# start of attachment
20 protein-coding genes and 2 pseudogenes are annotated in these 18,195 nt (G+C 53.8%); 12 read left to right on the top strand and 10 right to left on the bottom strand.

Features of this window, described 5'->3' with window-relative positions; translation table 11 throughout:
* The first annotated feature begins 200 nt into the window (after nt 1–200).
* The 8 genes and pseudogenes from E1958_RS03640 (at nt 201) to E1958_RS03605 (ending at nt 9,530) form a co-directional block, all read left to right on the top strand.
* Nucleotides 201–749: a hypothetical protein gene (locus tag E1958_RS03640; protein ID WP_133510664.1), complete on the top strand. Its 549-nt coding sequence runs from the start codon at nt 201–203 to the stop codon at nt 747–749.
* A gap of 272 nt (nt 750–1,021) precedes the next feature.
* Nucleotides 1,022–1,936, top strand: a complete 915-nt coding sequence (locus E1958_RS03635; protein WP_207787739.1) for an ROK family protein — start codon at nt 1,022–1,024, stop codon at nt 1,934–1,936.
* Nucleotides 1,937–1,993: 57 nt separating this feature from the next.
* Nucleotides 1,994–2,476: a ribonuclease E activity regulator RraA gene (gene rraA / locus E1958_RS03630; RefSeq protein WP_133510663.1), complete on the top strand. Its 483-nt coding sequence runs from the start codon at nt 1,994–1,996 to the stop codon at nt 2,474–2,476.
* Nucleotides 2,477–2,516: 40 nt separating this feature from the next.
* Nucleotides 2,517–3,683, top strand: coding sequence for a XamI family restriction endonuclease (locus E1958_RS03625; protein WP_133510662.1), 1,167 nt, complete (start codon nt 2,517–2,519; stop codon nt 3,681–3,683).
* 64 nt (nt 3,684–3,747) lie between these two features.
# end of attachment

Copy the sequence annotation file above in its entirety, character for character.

20 protein-coding genes and 2 pseudogenes are annotated in these 18,195 nt (G+C 53.8%); 12 read left to right on the top strand and 10 right to left on the bottom strand.

Features of this window, described 5'->3' with window-relative positions; translation table 11 throughout:
* The first annotated feature begins 200 nt into the window (after nt 1–200).
* The 8 genes and pseudogenes from E1958_RS03640 (at nt 201) to E1958_RS03605 (ending at nt 9,530) form a co-directional block, all read left to right on the top strand.
* Nucleotides 201–749: a hypothetical protein gene (locus tag E1958_RS03640; protein ID WP_133510664.1), complete on the top strand. Its 549-nt coding sequence runs from the start codon at nt 201–203 to the stop codon at nt 747–749.
* A gap of 272 nt (nt 750–1,021) precedes the next feature.
* Nucleotides 1,022–1,936, top strand: a complete 915-nt coding sequence (locus E1958_RS03635; protein WP_207787739.1) for an ROK family protein — start codon at nt 1,022–1,024, stop codon at nt 1,934–1,936.
* Nucleotides 1,937–1,993: 57 nt separating this feature from the next.
* Nucleotides 1,994–2,476: a ribonuclease E activity regulator RraA gene (gene rraA / locus E1958_RS03630; RefSeq protein WP_133510663.1), complete on the top strand. Its 483-nt coding sequence runs from the start codon at nt 1,994–1,996 to the stop codon at nt 2,474–2,476.
* Nucleotides 2,477–2,516: 40 nt separating this feature from the next.
* Nucleotides 2,517–3,683, top strand: coding sequence for a XamI family restriction endonuclease (locus E1958_RS03625; protein WP_133510662.1), 1,167 nt, complete (start codon nt 2,517–2,519; stop codon nt 3,681–3,683).
* 64 nt (nt 3,684–3,747) lie between these two features.